13. Caminho Portugues, Camino Ways
There are holiday ambles, and then there are epic, month-long, self-guided, 394-mile treks along the Caminho Portugues (Portuguese Way) from Lisbon to Santiago de Compostela. Have a guess which one this is. You’ll pass through rural villages, forests, olive groves and vineyards en route to towns such as Santarem, one of Portugal’s last Moorish bastions, medieval Coimbra, home to the country’s oldest university, and Porto. The 19th-century Puente Internacional (International Bridge) straddling the Minho River hops you over to Spain for the last 62 miles, where you’ll take in your stride Tui, with its magnificent Romanesque-Gothic cathedral; Arcade, famous for its oysters; and the cobbled old town of Pontevedra. April to October is best for walking. Accommodation, route notes and transfers are included.
Group size individual Price £-££
14. Alentejo coast family activity holiday, Responsible Travel
Moving to a more relaxed beat than the Algarve, lesser-visited Alentejo has a coastline studded with some of Europe’s most glorious beaches: golden sand, fizzing surf and cliffs rearing up behind. This is your backdrop for a week of full-on family fun, using the appealing small town of Vila Nova de Milfontes as a base. Your brood will need to be eight and over. If so, they can burn off steam with guided canoe rides along the Mira River, and surfing and stand-up paddleboarding on the beach in Milfontes. Tours run in July and August and include accommodation, transfers, a number of guided activities and equipment.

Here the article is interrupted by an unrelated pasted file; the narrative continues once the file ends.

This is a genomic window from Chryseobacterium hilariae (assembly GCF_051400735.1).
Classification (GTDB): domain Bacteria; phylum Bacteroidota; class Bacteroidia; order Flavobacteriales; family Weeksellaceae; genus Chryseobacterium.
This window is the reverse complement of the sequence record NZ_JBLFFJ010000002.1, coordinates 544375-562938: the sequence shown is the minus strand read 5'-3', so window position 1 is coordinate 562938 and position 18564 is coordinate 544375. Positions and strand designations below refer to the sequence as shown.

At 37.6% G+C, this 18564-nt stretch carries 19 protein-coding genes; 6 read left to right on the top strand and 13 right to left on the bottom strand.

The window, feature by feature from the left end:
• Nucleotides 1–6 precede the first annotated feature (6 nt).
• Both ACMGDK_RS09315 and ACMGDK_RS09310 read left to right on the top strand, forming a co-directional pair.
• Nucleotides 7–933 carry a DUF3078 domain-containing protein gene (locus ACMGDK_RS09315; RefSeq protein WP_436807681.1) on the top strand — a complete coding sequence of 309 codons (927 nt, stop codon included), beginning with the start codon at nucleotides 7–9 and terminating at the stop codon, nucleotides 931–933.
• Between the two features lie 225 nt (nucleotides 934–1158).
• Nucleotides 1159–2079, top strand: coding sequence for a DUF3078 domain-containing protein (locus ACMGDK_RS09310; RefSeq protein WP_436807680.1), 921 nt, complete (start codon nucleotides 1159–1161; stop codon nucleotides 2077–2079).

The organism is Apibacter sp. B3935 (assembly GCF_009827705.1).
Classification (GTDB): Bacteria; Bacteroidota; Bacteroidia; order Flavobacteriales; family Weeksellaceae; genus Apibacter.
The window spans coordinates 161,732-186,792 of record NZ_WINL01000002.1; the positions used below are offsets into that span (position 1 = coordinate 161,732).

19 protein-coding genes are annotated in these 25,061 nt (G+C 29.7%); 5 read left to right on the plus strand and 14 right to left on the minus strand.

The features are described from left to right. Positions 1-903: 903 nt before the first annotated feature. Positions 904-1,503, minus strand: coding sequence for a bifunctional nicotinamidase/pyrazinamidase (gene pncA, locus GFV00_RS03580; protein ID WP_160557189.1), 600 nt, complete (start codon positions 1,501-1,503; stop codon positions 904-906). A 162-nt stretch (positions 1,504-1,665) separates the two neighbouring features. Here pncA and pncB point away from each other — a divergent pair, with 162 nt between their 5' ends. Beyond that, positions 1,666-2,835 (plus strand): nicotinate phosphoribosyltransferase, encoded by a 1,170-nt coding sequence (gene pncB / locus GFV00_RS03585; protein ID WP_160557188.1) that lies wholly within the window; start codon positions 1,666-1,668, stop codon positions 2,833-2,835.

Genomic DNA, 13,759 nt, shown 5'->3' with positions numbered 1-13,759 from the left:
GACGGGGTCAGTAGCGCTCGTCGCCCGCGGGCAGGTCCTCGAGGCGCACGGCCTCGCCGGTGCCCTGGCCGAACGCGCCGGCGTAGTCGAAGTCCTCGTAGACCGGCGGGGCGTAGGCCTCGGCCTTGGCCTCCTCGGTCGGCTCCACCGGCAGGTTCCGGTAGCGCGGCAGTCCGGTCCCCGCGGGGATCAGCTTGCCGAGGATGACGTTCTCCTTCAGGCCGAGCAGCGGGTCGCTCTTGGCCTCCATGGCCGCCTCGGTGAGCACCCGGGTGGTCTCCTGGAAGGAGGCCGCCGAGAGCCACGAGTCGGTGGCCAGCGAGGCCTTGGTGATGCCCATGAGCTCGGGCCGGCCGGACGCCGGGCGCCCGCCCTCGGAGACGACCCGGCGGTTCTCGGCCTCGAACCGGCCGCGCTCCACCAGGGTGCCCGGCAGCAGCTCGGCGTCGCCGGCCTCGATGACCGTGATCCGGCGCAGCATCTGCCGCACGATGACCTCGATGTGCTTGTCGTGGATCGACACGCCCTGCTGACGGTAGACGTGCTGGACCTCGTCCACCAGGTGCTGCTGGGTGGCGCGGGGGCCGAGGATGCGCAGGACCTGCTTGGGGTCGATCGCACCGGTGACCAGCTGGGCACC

Group size average 8-12 (maximum 16) Price £
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The Best Times to Visit Portugal, According to a Local
The pastéis de nata are waiting.
Stacey Leasca is an award-winning journalist and co-founder of Be a Travel Writer , an online course for the next generation of travel journalists. Her photos, videos, and words have appeared in print or online for Travel + Leisure , Time , Los Angeles Times , Glamour , and many more. You'll usually find her in an airport. If you do see her there, please say hello.
Best Times to Visit Portugal for Smaller Crowds